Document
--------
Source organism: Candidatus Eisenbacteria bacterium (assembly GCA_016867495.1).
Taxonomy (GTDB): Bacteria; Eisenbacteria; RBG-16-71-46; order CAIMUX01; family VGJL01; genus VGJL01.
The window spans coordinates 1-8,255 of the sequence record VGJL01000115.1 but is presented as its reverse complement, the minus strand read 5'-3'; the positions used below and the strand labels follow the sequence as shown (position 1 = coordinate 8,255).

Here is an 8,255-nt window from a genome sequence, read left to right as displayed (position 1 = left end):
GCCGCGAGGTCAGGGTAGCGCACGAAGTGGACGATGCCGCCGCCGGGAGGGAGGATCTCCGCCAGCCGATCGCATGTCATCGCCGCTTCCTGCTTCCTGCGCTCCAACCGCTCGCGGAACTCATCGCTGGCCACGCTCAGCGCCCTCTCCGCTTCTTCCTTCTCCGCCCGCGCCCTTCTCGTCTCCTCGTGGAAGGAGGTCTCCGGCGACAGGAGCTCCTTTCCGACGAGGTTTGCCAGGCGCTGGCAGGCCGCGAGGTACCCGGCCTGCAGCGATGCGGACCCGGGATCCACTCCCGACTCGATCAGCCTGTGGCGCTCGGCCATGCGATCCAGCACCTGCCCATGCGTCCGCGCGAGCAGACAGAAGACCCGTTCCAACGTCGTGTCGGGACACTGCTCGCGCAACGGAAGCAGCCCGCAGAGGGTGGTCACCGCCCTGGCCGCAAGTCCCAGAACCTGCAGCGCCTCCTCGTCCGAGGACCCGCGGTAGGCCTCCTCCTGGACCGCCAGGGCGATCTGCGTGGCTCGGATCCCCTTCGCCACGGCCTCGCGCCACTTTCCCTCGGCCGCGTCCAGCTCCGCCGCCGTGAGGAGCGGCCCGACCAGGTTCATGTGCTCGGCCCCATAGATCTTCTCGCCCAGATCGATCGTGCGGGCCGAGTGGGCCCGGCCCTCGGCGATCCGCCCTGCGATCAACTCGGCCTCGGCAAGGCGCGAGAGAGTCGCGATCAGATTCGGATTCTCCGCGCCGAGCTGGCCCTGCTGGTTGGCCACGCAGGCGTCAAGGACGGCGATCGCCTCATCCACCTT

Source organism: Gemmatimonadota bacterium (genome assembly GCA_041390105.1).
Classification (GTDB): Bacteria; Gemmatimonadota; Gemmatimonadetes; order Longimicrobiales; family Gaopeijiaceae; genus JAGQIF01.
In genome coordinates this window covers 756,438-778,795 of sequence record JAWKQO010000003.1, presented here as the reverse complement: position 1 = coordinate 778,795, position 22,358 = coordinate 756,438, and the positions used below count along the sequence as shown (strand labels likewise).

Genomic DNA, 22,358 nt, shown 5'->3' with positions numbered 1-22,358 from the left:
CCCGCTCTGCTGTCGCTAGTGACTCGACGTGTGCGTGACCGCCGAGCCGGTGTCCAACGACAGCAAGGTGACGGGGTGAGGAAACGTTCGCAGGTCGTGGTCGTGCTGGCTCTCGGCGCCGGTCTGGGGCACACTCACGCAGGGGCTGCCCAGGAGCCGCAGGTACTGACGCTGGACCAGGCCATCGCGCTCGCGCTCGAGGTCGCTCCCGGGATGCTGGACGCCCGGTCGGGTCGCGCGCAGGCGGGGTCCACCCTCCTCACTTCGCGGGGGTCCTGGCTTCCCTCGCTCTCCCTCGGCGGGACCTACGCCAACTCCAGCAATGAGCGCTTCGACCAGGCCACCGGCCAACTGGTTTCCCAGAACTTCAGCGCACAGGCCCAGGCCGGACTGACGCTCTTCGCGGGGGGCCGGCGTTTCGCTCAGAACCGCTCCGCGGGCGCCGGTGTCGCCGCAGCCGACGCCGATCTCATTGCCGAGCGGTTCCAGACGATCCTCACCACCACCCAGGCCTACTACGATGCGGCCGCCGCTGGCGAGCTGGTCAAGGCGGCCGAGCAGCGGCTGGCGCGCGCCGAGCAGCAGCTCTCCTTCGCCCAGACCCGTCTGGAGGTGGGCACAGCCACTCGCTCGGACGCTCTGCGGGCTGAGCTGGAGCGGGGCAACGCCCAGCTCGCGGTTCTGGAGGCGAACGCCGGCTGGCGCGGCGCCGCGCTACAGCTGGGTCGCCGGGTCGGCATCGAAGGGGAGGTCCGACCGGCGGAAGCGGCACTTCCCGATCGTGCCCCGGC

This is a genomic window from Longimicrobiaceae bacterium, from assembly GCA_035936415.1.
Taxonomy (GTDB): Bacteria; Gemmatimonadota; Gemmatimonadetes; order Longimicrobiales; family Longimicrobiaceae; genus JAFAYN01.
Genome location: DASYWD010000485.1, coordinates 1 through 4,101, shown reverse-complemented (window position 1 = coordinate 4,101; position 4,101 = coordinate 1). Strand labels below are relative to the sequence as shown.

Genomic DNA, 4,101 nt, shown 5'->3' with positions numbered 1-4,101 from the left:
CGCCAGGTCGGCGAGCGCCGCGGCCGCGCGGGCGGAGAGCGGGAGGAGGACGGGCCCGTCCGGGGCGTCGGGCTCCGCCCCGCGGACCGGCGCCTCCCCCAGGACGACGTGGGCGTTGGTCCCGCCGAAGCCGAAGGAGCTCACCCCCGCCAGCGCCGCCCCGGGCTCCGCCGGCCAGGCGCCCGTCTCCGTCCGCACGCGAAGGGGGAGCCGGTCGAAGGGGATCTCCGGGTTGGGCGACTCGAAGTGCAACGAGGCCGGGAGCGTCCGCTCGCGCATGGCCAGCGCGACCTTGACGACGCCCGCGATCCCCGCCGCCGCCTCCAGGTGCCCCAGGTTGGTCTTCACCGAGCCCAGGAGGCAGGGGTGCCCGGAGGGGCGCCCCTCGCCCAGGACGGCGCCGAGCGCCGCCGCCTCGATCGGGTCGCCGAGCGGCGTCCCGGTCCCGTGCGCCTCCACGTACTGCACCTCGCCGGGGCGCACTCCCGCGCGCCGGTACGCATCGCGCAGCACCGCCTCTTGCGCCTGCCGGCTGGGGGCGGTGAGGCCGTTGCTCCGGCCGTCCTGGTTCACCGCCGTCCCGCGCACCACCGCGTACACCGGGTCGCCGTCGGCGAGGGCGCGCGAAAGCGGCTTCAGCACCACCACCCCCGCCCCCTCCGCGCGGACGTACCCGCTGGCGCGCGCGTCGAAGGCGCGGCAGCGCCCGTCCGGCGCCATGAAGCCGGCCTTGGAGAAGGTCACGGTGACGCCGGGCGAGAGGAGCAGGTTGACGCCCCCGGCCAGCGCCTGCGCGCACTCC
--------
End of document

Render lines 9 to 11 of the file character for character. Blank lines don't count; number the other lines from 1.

Genomic DNA, 22,358 nt, shown 5'->3' with positions numbered 1-22,358 from the left:
CCCGCTCTGCTGTCGCTAGTGACTCGACGTGTGCGTGACCGCCGAGCCGGTGTCCAACGACAGCAAGGTGACGGGGTGAGGAAACGTTCGCAGGTCGTGGTCGTGCTGGCTCTCGGCGCCGGTCTGGGGCACACTCACGCAGGGGCTGCCCAGGAGCCGCAGGTACTGACGCTGGACCAGGCCATCGCGCTCGCGCTCGAGGTCGCTCCCGGGATGCTGGACGCCCGGTCGGGTCGCGCGCAGGCGGGGTCCACCCTCCTCACTTCGCGGGGGTCCTGGCTTCCCTCGCTCTCCCTCGGCGGGACCTACGCCAACTCCAGCAATGAGCGCTTCGACCAGGCCACCGGCCAACTGGTTTCCCAGAACTTCAGCGCACAGGCCCAGGCCGGACTGACGCTCTTCGCGGGGGGCCGGCGTTTCGCTCAGAACCGCTCCGCGGGCGCCGGTGTCGCCGCAGCCGACGCCGATCTCATTGCCGAGCGGTTCCAGACGATCCTCACCACCACCCAGGCCTACTACGATGCGGCCGCCGCTGGCGAGCTGGTCAAGGCGGCCGAGCAGCGGCTGGCGCGCGCCGAGCAGCAGCTCTCCTTCGCCCAGACCCGTCTGGAGGTGGGCACAGCCACTCGCTCGGACGCTCTGCGGGCTGAGCTGGAGCGGGGCAACGCCCAGCTCGCGGTTCTGGAGGCGAACGCCGGCTGGCGCGGCGCCGCGCTACAGCTGGGTCGCCGGGTCGGCATCGAAGGGGAGGTCCGACCGGCGGAAGCGGCACTTCCCGATCGTGCCCCGGC

This is a genomic window from Longimicrobiaceae bacterium, from assembly GCA_035936415.1.